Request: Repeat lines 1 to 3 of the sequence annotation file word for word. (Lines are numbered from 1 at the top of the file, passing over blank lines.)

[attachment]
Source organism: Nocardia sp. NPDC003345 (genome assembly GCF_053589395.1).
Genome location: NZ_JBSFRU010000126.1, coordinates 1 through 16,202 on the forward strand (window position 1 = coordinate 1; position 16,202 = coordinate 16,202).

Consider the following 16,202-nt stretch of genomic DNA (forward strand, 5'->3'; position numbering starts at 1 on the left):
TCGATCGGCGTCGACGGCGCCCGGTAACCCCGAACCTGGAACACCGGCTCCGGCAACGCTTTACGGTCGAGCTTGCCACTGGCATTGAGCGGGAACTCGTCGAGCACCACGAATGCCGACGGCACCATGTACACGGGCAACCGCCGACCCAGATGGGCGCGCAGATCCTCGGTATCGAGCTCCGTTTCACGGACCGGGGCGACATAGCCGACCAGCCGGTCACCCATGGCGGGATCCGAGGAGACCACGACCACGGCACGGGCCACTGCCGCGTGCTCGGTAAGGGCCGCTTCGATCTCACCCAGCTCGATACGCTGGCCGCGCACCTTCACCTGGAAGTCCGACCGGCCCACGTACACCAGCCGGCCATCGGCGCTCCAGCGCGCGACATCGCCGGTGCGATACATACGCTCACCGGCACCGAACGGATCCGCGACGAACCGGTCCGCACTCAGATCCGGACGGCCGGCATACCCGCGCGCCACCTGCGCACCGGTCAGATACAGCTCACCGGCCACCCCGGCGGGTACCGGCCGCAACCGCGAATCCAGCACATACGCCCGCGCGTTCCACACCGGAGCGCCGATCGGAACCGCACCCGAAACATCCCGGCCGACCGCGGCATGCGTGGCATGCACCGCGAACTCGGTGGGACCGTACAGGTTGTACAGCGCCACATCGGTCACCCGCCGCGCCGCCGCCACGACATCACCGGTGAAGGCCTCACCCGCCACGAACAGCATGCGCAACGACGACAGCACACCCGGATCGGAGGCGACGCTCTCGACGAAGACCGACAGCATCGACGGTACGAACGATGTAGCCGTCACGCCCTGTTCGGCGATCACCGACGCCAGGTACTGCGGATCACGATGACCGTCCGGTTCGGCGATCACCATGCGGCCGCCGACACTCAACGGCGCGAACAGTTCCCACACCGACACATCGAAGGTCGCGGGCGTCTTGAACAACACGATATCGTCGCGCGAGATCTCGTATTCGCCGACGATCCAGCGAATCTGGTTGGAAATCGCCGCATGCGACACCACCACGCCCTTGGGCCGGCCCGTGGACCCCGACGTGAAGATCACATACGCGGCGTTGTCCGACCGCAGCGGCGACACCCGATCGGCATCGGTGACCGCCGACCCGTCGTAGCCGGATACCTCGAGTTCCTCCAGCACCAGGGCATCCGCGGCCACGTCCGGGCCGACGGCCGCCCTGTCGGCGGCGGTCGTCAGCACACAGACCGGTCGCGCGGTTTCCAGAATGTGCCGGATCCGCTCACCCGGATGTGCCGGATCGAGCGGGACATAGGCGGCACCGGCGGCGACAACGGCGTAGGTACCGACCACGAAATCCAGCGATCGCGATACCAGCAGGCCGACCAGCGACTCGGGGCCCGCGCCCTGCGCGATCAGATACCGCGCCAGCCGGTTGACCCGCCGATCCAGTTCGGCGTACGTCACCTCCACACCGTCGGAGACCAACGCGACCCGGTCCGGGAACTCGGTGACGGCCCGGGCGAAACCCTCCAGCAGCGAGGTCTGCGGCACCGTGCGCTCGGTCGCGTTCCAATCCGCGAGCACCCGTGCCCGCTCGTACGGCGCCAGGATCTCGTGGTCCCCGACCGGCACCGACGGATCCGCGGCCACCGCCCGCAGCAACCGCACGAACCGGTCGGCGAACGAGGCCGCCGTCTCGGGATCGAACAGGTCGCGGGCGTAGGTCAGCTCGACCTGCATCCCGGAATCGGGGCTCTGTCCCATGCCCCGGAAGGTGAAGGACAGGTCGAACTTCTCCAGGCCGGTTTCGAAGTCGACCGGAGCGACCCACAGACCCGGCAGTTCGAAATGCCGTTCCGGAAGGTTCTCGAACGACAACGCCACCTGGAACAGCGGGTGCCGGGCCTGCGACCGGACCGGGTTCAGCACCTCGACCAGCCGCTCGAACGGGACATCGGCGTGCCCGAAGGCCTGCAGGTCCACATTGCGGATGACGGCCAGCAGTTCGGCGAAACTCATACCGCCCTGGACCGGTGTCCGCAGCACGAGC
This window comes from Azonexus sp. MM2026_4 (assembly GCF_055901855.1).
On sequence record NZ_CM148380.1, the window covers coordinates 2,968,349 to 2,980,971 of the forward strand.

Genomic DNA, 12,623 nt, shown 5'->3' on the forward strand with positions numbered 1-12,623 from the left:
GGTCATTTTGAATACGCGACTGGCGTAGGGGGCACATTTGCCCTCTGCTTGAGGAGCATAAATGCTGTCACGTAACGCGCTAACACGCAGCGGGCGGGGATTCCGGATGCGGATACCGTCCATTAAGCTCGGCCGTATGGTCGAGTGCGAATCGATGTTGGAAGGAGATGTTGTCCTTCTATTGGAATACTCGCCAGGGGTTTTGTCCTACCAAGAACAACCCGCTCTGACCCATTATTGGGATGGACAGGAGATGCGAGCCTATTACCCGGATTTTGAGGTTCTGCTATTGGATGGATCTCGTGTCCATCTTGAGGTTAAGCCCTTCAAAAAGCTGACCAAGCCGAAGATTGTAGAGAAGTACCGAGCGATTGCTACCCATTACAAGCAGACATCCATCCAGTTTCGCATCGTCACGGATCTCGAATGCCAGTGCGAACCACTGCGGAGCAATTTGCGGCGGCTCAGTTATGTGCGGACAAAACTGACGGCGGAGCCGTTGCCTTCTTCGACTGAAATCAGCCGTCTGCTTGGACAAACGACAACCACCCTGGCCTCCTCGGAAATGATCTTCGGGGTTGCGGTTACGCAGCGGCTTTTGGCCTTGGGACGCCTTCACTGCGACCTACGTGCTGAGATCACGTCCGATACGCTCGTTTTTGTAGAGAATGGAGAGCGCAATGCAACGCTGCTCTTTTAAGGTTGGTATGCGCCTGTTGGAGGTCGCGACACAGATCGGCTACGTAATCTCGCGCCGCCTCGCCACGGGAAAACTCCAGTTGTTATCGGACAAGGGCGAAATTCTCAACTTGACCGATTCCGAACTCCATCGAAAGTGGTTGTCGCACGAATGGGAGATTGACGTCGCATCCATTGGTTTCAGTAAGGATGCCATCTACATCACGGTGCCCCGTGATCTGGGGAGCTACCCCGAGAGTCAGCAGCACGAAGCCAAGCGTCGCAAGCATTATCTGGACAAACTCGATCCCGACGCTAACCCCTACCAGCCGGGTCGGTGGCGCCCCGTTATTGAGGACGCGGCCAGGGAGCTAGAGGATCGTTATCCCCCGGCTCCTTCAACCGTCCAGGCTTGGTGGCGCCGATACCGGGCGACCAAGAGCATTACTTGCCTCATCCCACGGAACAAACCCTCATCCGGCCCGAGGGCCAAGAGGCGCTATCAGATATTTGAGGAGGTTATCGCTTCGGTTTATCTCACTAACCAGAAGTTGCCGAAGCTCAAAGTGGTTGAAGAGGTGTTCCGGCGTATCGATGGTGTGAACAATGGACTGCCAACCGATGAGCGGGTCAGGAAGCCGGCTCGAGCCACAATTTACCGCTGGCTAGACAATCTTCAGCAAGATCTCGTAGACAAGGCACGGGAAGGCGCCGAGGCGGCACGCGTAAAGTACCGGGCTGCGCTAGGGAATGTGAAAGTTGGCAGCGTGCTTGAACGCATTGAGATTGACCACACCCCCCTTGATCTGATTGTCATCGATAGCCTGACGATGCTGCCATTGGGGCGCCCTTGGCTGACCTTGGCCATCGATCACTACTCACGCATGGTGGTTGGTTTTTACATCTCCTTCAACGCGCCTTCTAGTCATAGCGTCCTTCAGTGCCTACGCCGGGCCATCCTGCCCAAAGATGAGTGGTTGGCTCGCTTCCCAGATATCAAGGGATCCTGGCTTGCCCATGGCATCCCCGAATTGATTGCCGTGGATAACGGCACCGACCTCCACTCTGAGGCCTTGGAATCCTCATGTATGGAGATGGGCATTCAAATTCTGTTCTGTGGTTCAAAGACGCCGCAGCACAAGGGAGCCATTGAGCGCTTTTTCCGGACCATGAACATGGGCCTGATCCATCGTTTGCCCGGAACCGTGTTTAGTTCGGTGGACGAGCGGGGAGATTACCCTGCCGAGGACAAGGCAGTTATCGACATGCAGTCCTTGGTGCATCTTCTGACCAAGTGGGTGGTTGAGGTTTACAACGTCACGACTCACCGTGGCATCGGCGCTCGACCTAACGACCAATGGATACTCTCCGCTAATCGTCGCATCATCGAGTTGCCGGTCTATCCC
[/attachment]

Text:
Source organism: Nocardia sp. NPDC003345 (genome assembly GCF_053589395.1).
Genome location: NZ_JBSFRU010000126.1, coordinates 1 through 16,202 on the forward strand (window position 1 = coordinate 1; position 16,202 = coordinate 16,202).

Consider the following 16,202-nt stretch of genomic DNA (forward strand, 5'->3'; position numbering starts at 1 on the left):